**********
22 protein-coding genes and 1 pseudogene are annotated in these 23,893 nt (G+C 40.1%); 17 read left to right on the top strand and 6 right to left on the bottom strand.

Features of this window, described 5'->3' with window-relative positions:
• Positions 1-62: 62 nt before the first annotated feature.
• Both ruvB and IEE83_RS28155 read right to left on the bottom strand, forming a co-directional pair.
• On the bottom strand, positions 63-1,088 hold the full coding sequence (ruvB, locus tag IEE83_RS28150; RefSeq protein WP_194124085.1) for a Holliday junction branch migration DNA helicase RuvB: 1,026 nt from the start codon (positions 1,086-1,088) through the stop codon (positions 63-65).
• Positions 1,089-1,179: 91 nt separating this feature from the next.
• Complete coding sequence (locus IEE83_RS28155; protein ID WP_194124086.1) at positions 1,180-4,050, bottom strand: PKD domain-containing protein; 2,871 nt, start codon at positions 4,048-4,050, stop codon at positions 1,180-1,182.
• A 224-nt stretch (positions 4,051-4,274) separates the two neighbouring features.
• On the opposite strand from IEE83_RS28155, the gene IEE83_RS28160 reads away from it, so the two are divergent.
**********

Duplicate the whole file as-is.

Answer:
22 protein-coding genes and 1 pseudogene are annotated in these 23,893 nt (G+C 40.1%); 17 read left to right on the top strand and 6 right to left on the bottom strand.

Features of this window, described 5'->3' with window-relative positions:
• Positions 1-62: 62 nt before the first annotated feature.
• Both ruvB and IEE83_RS28155 read right to left on the bottom strand, forming a co-directional pair.
• On the bottom strand, positions 63-1,088 hold the full coding sequence (ruvB, locus tag IEE83_RS28150; RefSeq protein WP_194124085.1) for a Holliday junction branch migration DNA helicase RuvB: 1,026 nt from the start codon (positions 1,086-1,088) through the stop codon (positions 63-65).
• Positions 1,089-1,179: 91 nt separating this feature from the next.
• Complete coding sequence (locus IEE83_RS28155; protein ID WP_194124086.1) at positions 1,180-4,050, bottom strand: PKD domain-containing protein; 2,871 nt, start codon at positions 4,048-4,050, stop codon at positions 1,180-1,182.
• A 224-nt stretch (positions 4,051-4,274) separates the two neighbouring features.
• On the opposite strand from IEE83_RS28155, the gene IEE83_RS28160 reads away from it, so the two are divergent.